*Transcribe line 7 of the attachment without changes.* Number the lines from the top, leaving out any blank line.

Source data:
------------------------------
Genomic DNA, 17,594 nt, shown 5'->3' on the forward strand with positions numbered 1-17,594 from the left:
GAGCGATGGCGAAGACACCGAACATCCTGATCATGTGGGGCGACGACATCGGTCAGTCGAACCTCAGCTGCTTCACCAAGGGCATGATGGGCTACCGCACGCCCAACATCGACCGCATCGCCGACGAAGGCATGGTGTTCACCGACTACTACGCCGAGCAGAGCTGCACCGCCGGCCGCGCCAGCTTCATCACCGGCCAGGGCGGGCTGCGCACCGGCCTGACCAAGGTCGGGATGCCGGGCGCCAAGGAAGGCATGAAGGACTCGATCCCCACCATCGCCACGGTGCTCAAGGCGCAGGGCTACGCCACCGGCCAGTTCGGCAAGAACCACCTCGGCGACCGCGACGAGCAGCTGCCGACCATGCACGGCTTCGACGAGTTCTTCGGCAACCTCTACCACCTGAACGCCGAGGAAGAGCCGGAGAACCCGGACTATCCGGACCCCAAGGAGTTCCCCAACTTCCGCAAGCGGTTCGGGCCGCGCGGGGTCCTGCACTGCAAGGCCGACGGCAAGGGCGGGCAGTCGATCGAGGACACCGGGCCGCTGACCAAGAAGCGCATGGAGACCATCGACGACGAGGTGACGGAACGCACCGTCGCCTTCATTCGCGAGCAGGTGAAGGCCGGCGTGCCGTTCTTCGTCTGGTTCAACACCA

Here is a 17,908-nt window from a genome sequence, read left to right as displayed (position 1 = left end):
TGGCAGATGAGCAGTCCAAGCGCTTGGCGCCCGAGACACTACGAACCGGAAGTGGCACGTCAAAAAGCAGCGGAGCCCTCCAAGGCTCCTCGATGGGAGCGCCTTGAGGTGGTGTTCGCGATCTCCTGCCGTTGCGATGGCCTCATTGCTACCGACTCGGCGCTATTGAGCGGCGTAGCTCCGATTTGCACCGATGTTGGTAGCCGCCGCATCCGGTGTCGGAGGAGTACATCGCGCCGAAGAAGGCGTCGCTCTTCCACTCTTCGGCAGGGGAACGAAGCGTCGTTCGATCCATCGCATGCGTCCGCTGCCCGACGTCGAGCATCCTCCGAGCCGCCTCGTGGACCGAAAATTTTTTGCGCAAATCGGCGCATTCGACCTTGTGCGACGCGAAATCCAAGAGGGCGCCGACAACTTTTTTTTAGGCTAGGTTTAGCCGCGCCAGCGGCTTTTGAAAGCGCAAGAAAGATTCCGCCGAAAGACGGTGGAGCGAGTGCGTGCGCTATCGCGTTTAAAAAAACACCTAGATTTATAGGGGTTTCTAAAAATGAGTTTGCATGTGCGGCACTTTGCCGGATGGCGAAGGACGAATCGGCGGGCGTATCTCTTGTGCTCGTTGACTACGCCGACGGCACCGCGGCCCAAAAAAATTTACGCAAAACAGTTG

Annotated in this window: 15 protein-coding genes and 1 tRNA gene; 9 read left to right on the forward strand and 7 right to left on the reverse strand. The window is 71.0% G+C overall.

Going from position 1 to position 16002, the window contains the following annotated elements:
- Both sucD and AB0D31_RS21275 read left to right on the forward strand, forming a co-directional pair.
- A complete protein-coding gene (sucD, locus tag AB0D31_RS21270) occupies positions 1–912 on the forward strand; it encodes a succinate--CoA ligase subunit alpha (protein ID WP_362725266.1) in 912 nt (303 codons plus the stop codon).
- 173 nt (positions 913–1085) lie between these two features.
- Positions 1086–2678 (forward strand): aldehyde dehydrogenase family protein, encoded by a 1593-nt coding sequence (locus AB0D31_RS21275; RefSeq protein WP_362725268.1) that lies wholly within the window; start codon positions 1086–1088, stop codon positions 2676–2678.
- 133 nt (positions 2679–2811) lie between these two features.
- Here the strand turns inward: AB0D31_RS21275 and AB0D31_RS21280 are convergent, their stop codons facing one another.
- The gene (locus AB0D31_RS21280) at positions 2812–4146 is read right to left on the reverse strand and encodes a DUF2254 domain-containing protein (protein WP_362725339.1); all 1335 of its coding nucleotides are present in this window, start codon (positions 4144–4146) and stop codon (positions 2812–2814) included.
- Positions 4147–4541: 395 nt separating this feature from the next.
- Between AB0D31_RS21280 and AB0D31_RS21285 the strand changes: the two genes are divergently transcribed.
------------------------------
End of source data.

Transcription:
- Both sucD and AB0D31_RS21275 read left to right on the forward strand, forming a co-directional pair.